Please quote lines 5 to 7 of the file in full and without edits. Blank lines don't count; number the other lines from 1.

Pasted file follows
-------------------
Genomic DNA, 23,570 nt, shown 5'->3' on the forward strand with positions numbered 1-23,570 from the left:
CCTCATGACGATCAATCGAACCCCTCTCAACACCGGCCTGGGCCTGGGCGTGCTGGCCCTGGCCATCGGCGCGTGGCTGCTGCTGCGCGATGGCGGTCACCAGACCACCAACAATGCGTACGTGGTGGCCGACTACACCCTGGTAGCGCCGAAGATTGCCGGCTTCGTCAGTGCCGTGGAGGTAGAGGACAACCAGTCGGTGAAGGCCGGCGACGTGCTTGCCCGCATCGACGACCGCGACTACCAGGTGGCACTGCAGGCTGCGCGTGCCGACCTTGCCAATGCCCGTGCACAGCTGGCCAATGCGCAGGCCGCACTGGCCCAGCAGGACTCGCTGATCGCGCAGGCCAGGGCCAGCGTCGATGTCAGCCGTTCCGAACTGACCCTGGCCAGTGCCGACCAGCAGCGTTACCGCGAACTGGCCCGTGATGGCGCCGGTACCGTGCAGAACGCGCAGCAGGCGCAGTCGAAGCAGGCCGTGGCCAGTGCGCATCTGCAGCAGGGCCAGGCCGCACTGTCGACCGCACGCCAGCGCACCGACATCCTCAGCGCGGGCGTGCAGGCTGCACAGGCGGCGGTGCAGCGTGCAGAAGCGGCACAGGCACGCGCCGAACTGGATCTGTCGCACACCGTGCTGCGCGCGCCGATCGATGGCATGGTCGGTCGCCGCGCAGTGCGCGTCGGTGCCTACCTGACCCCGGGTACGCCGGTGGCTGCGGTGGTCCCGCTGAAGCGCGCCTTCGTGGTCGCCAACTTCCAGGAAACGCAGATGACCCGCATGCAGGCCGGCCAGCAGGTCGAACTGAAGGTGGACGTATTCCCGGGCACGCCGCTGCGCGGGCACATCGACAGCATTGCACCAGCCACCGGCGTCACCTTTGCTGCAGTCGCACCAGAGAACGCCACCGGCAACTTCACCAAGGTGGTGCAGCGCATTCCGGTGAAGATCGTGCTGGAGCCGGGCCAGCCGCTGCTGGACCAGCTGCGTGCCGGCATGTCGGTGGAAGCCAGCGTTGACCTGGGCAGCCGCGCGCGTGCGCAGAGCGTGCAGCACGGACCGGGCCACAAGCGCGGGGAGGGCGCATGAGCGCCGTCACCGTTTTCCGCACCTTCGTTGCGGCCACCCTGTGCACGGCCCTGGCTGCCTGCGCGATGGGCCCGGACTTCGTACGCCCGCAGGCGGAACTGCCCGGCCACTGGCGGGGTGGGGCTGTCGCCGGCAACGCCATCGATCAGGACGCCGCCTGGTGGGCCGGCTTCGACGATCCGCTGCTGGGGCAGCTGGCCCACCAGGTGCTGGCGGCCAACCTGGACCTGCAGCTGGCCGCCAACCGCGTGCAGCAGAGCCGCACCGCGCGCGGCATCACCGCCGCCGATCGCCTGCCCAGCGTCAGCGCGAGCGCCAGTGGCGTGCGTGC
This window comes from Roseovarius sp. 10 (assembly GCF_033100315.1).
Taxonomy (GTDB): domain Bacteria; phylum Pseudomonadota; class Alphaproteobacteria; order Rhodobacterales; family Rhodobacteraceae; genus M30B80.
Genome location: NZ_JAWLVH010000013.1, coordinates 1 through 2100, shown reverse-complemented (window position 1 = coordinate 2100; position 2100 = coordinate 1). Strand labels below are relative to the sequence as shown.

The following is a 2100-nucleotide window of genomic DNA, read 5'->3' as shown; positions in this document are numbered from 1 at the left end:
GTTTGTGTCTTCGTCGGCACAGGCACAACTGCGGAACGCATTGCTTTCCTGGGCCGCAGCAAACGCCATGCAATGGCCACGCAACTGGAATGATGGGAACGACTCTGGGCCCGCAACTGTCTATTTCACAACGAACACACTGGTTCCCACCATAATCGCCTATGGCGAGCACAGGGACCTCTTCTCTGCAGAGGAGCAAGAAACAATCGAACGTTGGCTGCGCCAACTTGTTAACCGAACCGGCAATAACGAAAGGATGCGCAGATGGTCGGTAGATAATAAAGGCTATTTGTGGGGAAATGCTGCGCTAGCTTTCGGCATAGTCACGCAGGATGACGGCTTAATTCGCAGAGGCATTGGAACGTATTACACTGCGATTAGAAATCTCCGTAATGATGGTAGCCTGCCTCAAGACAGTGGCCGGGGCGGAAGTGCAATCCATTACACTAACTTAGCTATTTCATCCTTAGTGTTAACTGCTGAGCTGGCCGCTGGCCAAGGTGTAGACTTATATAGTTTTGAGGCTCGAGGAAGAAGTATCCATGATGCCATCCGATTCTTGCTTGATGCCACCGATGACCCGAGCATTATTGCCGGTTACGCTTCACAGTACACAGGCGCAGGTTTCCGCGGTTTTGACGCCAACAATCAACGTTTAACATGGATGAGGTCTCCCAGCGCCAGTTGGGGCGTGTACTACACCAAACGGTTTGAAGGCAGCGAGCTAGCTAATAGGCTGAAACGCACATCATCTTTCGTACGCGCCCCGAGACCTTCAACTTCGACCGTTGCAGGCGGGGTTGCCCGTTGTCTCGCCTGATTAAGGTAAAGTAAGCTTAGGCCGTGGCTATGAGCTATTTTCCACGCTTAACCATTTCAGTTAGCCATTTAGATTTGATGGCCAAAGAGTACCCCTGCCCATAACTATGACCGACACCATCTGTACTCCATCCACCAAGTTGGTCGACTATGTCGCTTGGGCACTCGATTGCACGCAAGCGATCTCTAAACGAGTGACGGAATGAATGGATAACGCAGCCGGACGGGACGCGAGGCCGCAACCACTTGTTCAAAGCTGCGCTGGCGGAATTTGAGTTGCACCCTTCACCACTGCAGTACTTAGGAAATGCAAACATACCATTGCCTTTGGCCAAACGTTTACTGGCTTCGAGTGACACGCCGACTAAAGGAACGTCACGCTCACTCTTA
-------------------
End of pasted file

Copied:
Genome location: NZ_JAWLVH010000013.1, coordinates 1 through 2100, shown reverse-complemented (window position 1 = coordinate 2100; position 2100 = coordinate 1). Strand labels below are relative to the sequence as shown.

The following is a 2100-nucleotide window of genomic DNA, read 5'->3' as shown; positions in this document are numbered from 1 at the left end:
GTTTGTGTCTTCGTCGGCACAGGCACAACTGCGGAACGCATTGCTTTCCTGGGCCGCAGCAAACGCCATGCAATGGCCACGCAACTGGAATGATGGGAACGACTCTGGGCCCGCAACTGTCTATTTCACAACGAACACACTGGTTCCCACCATAATCGCCTATGGCGAGCACAGGGACCTCTTCTCTGCAGAGGAGCAAGAAACAATCGAACGTTGGCTGCGCCAACTTGTTAACCGAACCGGCAATAACGAAAGGATGCGCAGATGGTCGGTAGATAATAAAGGCTATTTGTGGGGAAATGCTGCGCTAGCTTTCGGCATAGTCACGCAGGATGACGGCTTAATTCGCAGAGGCATTGGAACGTATTACACTGCGATTAGAAATCTCCGTAATGATGGTAGCCTGCCTCAAGACAGTGGCCGGGGCGGAAGTGCAATCCATTACACTAACTTAGCTATTTCATCCTTAGTGTTAACTGCTGAGCTGGCCGCTGGCCAAGGTGTAGACTTATATAGTTTTGAGGCTCGAGGAAGAAGTATCCATGATGCCATCCGATTCTTGCTTGATGCCACCGATGACCCGAGCATTATTGCCGGTTACGCTTCACAGTACACAGGCGCAGGTTTCCGCGGTTTTGACGCCAACAATCAACGTTTAACATGGATGAGGTCTCCCAGCGCCAGTTGGGGCGTGTACTACACCAAACGGTTTGAAGGCAGCGAGCTAGCTAATAGGCTGAAACGCACATCATCTTTCGTACGCGCCCCGAGACCTTCAACTTCGACCGTTGCAGGCGGGGTTGCCCGTTGTCTCGCCTGATTAAGGTAAAGTAAGCTTAGGCCGTGGCTATGAGCTATTTTCCACGCTTAACCATTTCAGTTAGCCATTTAGATTTGATGGCCAAAGAGTACCCCTGCCCATAACTATGACCGACACCATCTGTACTCCATCCACCAAGTTGGTCGACTATGTCGCTTGGGCACTCGATTGCACGCAAGCGATCTCTAAACGAGTGACGGAATGAATGGATAACGCAGCCGGACGGGACGCGAGGCCGCAACCACTTGTTCAAAGCTGCGCTGGCGGAATTTGAGTTGCACCCTTCACCACTGCAGTACTTAGGAAATGCAAACATACCATTGCCTTTGGCCAAACGTTTACTGGCTTCGAGTGACACGCCGACTAAAGGAACGTCACGCTCACTCTTA